Freebie Mondays: The Ballad of Striker and Vinyl

Freebie Mondays: The Ballad of Striker and Vinyl

Back in November, I started streaming my writing sessions. I did it as part of NaNoWriMo (National Novel Writing Month) and in part because I met a lot of other writers streaming for the same event. I had no idea what to expect, but the Twitch writing community came out in force to support me. I quickly realized it was something I would enjoy doing long term and looked at my schedule to find ways I could stream without giving away too many spoilers about novels I hope to one day publish.

Then I remembered that I write shorts for my blog every other week! This was my second streamed short story writing session, and the idea was actually suggested by chat. Our friend Cauliflumps often streams XCOM. He lets his chat redeem naming characters in the game and it just so happened that my character and his wife’s (Vinylstencil) ended up becoming a paired match. I joked that we would go on silent dates where we read books and drank tea, and thus was born the story featured here.

I also watched a lot of Time Team prior to writing this, and the influence is probably a little bit obvious. (I may one day expand this story with future installments!)
. . .

Nothing that came from the depths was ever pristine. Dirt clung to every tiny cranny, filling the spaces with the weight of time. But once the tiniest particles had been scraped away, they revealed a glimmer of the hidden past, a spark of the vivacity that might have filled those long-lost days.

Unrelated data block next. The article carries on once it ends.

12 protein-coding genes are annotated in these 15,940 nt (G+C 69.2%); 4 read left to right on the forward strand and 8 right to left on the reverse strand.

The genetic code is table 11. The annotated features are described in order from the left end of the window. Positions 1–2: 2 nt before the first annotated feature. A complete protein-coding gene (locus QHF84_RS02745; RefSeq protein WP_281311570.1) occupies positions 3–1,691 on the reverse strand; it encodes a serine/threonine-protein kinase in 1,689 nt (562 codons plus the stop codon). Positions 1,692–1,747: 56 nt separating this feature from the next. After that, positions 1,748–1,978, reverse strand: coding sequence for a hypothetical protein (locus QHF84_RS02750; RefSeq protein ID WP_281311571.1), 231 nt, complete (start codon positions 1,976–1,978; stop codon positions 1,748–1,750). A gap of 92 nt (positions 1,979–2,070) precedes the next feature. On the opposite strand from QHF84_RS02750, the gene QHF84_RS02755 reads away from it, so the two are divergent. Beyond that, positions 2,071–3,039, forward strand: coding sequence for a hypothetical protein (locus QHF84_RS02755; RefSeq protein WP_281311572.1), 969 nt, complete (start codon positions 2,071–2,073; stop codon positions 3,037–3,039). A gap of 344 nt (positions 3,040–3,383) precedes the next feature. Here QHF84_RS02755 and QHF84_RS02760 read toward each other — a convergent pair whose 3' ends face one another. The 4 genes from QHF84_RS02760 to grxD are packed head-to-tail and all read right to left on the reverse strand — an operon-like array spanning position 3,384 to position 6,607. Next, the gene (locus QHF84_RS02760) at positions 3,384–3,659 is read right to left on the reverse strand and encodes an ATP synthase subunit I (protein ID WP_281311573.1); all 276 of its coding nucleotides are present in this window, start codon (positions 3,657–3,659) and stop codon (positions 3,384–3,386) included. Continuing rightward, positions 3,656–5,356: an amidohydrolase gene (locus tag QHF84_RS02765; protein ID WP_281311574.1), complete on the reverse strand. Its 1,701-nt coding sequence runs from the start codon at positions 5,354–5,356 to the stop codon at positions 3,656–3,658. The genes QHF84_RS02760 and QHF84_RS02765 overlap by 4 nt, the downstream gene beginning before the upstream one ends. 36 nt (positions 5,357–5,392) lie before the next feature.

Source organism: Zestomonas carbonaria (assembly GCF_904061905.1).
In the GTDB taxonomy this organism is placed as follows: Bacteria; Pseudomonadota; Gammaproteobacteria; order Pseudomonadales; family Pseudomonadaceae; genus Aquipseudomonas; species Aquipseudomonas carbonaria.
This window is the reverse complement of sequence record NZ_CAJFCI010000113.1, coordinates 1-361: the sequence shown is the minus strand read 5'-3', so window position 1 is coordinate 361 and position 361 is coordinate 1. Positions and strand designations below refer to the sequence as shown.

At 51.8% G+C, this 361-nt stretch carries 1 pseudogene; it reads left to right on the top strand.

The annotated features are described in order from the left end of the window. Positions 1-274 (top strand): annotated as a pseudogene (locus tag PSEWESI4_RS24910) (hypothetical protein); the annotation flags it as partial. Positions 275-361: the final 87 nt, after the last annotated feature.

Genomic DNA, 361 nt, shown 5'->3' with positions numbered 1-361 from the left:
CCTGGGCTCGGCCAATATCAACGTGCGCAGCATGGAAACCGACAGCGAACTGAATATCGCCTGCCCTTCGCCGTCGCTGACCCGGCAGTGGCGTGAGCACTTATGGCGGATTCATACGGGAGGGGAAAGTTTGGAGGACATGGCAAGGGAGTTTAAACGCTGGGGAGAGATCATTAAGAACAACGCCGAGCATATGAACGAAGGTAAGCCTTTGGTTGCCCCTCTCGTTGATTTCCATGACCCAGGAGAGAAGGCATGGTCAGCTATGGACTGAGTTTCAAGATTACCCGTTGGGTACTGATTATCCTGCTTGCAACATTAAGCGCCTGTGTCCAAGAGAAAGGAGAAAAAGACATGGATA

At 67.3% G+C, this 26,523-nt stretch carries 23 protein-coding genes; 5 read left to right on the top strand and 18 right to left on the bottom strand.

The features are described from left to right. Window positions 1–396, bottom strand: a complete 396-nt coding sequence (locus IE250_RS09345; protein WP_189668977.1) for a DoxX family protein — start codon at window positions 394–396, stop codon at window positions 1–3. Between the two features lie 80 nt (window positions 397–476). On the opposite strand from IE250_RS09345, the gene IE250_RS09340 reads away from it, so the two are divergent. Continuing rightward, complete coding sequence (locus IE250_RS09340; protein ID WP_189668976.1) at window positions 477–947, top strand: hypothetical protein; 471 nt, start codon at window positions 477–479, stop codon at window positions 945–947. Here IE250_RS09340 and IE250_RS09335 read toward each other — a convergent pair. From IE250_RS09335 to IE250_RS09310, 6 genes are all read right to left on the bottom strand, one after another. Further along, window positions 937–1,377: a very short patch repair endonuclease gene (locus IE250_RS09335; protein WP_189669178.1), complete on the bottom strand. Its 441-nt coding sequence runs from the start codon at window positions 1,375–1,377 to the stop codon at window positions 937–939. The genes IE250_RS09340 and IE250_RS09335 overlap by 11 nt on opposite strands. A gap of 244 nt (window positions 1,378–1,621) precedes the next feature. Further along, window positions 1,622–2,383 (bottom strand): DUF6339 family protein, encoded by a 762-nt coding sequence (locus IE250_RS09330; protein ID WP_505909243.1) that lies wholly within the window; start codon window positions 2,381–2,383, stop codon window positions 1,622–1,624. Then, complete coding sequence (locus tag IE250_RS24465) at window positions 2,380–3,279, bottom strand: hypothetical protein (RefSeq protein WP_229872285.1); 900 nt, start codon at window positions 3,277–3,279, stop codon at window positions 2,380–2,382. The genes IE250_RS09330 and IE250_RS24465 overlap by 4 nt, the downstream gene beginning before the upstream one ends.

Though the thin metal shaft at first appeared to be part of a weapon – as so many objects pulled from the rubble of that layer were – it soon became apparent that it was too thin, too fragile to have been used as a blow dart or even an arrow. Though the thin ends had snapped free, leaving only the thickest, heaviest decorated part of the metal tubing to study, it soon became apparent that it must be decorative. Part of a pin perhaps or, as later archeologists speculated, a writing implement.

Pens and pencils had been common at the time they studied, which made quills and other forms of calligraphic stylus rare – but certainly not unheard of during the early parts of the war.

That, then, must have been its purpose. It made a certain amount of sense when paired with the rest of the frail objects pulled from the same small stretch of ground.

It was the leather scrap that fascinated its discoverers most. Compressed against the sediment of the encroaching earth, it hardened, leaving a deep impression in the calcifying rock matter. This allowed its discoverers to trace the subtle folds and contours of what had likely been a book’s binding. From this mess of wrinkles, close observation teased the shape of a tree, its branches spread wide and spattered with tiny, dot-like leaves.

And beneath that was a set of words, hard to decipher, partially rubbed away, but roughly translated to read:

Roses are red
Violets are blue
I like to drink tea
And I know you do too

That, then, provided context for the final scraps found scattered throughout the sediment layer. The shining piece of ceramic, still coated with the brightly colored gloss that gave it personality while it was whole. The delicately curving, still slightly gilded handle that might have adorned the cup or another like it, and the stained, stamp-like crests still clinging to the small shards of glass they managed to prize from the earth.

When they were set on museum shelves – the decorative quill nib set against a brilliant black feather and the tiny bits of vinyl reconstructed with fresh materials – the finds told a story of star-crossed lovers living in unprecedented times.

*   *   *